The pelvic floor consists of a group of muscles within the pelvis that help support pelvic organs and have an important role in controlling bowel, bladder and sexual function. When muscles of the pelvic floor are not functioning properly, pelvic floor dysfunctions such as urinary and/or bowel incontinence, constipation, and pelvic pain may develop.
Though COMMON, with approximately 1 in 4 women experiencing some variation of pelvic floor dysfunction in their lifetime, they should not be considered NORMAL.
Pelvic floor physical therapy can help you with these intimate concerns. You are not alone, and we can help. At OSPTI, we aim to help you understand and rehab these delicate and intimate concerns.
Treatment will be one-on-one with your therapist in a discreet environment to provide comfort and ease from the very beginning. All treatments are individually designed after a thorough evaluation and discussion about your individual goals.
Biofeedback is a technique you can use to learn to control some of your body’s functions. During biofeedback, you’re connected to electrical sensors that help you receive information about your body. This feedback helps you make subtle changes in your body, such as relaxing certain muscles to achieve the results you want (Mayo Clinic, 2019). In regards to incontinence, making sure you understand to relax your pelvic floor muscles while voiding and to keep them tight or strengthening when it is not time to use the bathroom is the reason your therapist may use biofeedback during treatment.
The body goes through many changes when pregnancy begins and throughout the duration of pregnancy. Common aches and pains women experience during pregnancy include pelvic girdle pain (PGP) and pregnancy-related low back pain (PLBP).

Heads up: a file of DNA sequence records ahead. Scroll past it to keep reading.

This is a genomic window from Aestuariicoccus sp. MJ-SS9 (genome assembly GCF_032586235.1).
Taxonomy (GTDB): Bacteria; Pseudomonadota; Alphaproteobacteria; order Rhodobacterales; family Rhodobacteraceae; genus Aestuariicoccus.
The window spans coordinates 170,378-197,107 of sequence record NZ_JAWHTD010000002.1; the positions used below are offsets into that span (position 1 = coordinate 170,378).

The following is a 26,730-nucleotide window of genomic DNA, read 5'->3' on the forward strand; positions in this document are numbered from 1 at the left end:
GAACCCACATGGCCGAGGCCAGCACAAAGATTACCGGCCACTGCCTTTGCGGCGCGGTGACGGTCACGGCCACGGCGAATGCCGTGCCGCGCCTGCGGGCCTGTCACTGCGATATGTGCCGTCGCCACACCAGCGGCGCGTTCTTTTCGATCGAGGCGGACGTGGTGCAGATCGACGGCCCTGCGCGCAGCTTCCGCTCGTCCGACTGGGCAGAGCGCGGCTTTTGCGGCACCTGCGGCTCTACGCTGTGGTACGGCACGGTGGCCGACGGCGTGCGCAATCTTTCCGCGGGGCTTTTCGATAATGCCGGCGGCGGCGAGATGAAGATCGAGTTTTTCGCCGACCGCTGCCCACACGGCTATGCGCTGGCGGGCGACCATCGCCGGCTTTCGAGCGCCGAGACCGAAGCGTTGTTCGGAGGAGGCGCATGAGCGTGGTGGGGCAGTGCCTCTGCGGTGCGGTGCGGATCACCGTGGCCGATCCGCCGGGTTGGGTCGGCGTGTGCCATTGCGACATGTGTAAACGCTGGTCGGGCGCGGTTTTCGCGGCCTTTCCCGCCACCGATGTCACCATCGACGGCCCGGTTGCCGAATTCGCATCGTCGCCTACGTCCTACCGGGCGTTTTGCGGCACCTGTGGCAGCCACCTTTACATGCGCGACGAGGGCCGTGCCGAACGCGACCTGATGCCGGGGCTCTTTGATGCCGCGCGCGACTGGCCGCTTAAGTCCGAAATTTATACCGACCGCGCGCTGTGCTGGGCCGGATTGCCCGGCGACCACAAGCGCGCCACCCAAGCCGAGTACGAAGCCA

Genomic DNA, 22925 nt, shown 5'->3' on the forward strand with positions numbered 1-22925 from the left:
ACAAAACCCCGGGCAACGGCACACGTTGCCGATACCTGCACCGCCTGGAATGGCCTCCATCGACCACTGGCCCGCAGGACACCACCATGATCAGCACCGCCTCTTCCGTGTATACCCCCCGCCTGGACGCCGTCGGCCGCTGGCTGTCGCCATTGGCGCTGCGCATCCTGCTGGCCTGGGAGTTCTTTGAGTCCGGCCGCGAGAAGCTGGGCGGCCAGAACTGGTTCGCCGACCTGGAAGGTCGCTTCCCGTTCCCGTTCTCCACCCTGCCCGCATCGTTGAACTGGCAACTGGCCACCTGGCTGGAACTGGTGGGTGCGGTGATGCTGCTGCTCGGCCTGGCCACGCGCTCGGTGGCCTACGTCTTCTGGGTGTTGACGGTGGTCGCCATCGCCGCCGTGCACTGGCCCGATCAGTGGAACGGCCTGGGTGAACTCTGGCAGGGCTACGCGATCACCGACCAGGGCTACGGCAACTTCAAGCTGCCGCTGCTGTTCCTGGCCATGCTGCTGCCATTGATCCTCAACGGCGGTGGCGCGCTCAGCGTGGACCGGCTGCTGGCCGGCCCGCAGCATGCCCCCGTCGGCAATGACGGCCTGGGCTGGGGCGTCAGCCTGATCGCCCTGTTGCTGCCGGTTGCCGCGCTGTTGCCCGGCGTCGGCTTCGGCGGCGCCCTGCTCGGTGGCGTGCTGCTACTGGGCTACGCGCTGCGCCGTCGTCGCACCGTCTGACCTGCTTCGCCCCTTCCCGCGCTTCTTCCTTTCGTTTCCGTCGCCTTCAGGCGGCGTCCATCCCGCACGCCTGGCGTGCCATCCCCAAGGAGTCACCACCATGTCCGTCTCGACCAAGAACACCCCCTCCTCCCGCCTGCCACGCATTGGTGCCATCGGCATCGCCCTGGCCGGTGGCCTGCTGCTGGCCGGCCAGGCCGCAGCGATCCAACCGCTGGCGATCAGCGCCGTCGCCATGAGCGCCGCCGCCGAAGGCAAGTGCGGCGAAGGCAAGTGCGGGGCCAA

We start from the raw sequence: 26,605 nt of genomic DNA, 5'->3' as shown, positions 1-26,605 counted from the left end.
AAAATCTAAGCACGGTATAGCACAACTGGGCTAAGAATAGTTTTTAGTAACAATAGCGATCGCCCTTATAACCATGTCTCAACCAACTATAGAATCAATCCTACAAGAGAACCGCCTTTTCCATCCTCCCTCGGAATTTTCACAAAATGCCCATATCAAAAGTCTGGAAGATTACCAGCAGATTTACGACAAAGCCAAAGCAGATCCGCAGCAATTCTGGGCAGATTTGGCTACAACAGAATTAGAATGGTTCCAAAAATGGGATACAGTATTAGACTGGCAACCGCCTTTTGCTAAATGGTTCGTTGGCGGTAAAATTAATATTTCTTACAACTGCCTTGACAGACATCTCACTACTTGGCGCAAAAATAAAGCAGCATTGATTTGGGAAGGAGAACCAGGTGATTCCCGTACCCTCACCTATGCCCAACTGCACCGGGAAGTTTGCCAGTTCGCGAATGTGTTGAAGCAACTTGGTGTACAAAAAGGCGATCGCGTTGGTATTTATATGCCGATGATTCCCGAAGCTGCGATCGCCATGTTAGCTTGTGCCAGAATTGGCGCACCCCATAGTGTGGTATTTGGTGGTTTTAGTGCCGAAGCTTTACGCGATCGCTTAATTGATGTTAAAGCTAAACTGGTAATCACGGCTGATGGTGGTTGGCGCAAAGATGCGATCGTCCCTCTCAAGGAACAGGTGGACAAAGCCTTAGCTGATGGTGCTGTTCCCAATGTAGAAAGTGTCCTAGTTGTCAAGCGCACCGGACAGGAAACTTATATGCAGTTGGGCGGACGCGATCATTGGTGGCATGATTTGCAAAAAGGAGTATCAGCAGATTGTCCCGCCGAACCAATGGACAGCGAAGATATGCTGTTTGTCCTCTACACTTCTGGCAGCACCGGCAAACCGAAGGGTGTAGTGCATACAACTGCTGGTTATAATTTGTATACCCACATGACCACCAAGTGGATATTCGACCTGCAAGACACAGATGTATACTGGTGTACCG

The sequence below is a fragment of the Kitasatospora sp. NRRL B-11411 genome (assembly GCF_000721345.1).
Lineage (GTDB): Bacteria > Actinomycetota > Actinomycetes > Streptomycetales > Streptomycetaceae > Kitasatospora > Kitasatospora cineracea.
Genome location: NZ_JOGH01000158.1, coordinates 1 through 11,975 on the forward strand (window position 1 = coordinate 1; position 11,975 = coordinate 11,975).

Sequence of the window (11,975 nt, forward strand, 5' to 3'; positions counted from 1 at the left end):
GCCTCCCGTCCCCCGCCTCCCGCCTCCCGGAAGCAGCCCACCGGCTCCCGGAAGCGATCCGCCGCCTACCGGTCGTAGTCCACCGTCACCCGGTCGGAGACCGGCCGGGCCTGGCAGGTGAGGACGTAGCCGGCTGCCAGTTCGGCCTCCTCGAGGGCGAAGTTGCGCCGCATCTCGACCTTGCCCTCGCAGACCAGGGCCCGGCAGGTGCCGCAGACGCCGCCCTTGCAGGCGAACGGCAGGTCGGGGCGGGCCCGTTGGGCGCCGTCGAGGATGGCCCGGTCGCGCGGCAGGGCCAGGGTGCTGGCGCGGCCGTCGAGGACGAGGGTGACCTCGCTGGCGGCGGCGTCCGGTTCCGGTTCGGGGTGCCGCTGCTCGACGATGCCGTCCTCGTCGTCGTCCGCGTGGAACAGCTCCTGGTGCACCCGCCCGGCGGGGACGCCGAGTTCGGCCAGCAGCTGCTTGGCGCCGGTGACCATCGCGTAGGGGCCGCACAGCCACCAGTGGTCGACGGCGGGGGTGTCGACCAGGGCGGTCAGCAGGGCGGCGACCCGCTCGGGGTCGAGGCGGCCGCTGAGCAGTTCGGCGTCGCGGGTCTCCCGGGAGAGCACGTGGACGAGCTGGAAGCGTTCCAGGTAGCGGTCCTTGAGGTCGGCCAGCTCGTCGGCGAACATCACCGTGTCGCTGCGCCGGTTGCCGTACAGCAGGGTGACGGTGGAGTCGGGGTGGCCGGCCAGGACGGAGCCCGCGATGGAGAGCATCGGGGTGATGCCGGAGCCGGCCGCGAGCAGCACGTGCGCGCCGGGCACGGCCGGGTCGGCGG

PGP and PLBP is reported in 70-86% of women in the United States and European countries (Gutke et al, 2018). However, women in the United States are the LEAST likely to get treated, with only 24% seeking treatment and only 32% reporting PGP or PLBP to their health care providers (Wang et all, 2004). Of those that seek treatment, up to 87% report a positive effect (Gutke et al, 2018).
Pregnancy also creates specific stresses to the pelvic floor and abdominal wall musculature that may require and benefit from a physical therapy examination and treatment. Diastasis rectus abdominis (DRA) is a widening of the fibrous tissue between the rectus abdominis muscles which is considered a functional occurrence to accommodate for the growing fetus. The literature shows support for abdominal and core exercise in helping reduce pain, disability, and symptoms related to DRA (Richardson et all, 2000; Collie, 2004; Chiarello et al, 2005; Banerjee et all, 2013; Dufour er al, 2019; Walton et al, 2016).
Physical therapy can also be a beneficial resource for preparing for labor and birth around 36-40 weeks of pregnancy. Your PT can assist with education on self-perineal massage that has been linked to less pelvic floor muscle and sphincter damage, requiring less suture repair, and less pain overall (Ellingson et al, 2017). Physical therapy can also help with increasing flexibility and going over birth and labor positions, as labor requires conditioning of the body to engage in prolonged positions.